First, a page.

Orson Welles Was a Better Eulogist Than Newspaper Columnist

A special spring 1945 radio broadcast highlighted what was missing from the filmmaker's Post columns

BarbaraLeamingOrsonWellesCoverOver the weekend, New York Post film critic Lou Lumenick shared a fun look at Orson Welles’ days as a columnist for the paper. From January to November 1945, the filmmaker was paid big bucks to write five weekday columns.

In the middle of Welles’ run as an increasingly distracted print journalist, he steered his weekly CBS Radio program This is My Best away from anthology material to anchor a magnificent half-hour tribute to President Roosevelt, who had passed away five days earlier in Warm Springs, Georgia after returning from the Yalta Conference. From Barbara Leaming’s biography of Welles:

Welles took no more than an hour to prepare a text for a eulogy that, as it turned out, was broadcast in almost every corner of the nation. “It was absolutely stupendous,” says [Welles business partner Jackson] Leighter. “Orson could write better for Orson than he could write for anything else.”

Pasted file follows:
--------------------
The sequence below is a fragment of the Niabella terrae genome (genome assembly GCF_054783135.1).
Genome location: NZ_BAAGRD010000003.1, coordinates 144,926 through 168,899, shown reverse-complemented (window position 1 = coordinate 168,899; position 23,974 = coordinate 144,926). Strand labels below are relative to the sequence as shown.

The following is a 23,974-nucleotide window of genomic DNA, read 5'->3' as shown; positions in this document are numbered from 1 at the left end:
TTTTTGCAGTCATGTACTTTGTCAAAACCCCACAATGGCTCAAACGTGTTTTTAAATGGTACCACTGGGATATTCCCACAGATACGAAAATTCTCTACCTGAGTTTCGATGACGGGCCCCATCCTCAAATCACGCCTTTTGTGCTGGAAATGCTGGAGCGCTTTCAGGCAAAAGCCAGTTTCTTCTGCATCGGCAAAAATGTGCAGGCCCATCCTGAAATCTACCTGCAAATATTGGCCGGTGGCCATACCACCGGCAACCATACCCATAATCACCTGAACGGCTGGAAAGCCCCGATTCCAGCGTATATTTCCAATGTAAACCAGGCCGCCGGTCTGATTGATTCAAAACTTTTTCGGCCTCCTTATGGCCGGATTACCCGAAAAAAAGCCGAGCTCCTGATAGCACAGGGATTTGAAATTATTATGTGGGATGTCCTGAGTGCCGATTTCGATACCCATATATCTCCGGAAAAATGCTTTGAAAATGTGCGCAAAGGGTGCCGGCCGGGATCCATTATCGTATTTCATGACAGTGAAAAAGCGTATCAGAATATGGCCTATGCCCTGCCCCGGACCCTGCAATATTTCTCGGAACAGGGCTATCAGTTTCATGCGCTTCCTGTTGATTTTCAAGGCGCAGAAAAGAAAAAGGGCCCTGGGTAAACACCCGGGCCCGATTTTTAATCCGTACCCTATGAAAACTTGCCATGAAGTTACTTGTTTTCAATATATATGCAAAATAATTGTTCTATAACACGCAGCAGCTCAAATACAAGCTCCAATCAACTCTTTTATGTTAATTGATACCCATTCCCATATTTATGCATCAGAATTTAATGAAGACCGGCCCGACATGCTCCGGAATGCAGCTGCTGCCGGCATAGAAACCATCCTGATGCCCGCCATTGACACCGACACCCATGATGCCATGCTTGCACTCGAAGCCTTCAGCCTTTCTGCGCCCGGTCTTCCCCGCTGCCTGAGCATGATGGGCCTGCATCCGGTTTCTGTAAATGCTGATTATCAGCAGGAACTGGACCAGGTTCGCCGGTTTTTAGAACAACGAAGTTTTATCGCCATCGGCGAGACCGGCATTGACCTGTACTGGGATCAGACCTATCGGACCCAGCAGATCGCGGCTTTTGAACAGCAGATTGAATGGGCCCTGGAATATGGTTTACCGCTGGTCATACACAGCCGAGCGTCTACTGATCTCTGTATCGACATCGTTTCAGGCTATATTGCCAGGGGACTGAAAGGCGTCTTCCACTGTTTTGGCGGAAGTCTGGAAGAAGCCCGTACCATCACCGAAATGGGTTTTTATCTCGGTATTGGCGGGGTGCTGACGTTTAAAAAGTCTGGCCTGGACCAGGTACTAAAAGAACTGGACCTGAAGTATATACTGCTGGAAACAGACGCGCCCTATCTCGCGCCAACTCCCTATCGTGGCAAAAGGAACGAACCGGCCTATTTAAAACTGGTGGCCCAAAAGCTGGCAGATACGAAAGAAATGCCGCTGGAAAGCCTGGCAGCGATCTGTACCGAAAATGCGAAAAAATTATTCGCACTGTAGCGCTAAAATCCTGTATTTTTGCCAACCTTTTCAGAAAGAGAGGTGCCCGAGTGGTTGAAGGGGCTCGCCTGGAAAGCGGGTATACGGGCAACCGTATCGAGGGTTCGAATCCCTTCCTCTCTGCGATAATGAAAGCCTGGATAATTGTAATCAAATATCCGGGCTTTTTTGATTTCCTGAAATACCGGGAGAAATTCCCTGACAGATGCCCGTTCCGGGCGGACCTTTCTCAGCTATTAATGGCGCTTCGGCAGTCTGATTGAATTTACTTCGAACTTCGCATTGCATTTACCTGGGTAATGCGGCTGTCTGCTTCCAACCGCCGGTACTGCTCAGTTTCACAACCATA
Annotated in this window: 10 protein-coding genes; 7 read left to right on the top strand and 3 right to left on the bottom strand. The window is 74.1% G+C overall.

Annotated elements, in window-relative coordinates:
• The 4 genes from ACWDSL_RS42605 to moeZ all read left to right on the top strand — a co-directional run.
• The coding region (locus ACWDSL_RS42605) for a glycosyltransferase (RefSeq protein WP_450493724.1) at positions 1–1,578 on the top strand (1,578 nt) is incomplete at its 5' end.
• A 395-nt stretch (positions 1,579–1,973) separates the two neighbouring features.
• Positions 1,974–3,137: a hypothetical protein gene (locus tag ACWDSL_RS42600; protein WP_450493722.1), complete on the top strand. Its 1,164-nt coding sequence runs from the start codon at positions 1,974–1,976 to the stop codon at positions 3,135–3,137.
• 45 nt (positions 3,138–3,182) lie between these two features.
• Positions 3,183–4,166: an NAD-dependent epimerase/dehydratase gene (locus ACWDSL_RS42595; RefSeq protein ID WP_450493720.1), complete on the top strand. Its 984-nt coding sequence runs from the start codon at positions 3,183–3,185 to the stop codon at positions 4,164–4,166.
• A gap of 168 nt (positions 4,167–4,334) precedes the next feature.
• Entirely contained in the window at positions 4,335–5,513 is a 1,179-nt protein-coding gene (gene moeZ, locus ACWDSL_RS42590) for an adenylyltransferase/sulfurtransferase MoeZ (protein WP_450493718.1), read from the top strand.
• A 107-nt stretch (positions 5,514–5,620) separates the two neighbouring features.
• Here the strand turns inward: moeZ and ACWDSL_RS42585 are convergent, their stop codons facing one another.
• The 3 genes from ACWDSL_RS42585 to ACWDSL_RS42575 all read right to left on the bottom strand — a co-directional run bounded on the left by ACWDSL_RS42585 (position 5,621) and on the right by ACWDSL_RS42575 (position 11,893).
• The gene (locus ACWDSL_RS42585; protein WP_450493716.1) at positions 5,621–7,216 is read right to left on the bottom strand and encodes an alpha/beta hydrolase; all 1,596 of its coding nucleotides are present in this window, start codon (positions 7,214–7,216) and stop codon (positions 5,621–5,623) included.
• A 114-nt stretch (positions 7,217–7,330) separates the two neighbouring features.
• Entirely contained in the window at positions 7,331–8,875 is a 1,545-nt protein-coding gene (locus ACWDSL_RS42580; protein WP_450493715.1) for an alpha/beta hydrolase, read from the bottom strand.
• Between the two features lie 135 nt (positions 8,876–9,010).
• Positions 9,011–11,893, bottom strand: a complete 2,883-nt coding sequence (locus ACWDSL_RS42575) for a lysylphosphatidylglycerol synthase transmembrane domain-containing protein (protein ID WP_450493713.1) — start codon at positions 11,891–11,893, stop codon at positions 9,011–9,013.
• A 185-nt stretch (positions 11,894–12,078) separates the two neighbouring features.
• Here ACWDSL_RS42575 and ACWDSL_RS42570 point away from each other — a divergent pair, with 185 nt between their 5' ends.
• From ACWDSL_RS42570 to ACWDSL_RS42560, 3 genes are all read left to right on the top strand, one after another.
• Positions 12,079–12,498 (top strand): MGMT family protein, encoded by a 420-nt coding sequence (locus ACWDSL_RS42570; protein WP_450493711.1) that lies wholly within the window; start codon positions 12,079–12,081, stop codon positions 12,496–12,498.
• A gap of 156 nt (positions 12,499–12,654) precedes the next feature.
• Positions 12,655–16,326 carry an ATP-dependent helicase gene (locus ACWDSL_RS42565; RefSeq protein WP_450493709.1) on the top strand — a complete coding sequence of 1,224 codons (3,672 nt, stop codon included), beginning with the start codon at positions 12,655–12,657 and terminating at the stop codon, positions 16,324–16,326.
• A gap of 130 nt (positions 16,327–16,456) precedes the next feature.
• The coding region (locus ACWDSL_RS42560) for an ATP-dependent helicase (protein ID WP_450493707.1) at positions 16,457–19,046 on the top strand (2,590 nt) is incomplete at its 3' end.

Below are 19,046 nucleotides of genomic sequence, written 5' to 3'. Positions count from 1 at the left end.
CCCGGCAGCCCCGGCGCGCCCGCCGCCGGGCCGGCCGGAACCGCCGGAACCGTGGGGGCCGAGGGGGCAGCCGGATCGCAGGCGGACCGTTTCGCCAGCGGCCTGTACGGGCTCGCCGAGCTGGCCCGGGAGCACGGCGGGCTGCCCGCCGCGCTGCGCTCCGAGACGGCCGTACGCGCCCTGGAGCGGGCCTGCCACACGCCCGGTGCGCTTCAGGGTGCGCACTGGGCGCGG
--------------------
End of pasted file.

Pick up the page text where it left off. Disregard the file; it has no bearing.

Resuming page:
“He never was a great writer in pieces, but when Orson was writing for Orson, he approached greatness.” In the Roosevelt eulogy, Orson was writing for Orson: that is, expressing what he really thought in the cadences of his own unique voice – something he found himself basically unable to do in the pieces he was writing daily for the Post.

Thanks to the good folks at archive.org, you can listen to this great April 15, 1945 radio eulogy which by some estimates was heard by 100 million. Click the file labeled “I’ll Not Go Back” to hear Welles, solemn from Hollywood, augmented by performance excerpts from John Loring and music composed and directed by Bernard Katz.

[Jacket cover courtesy: Limelight Editions]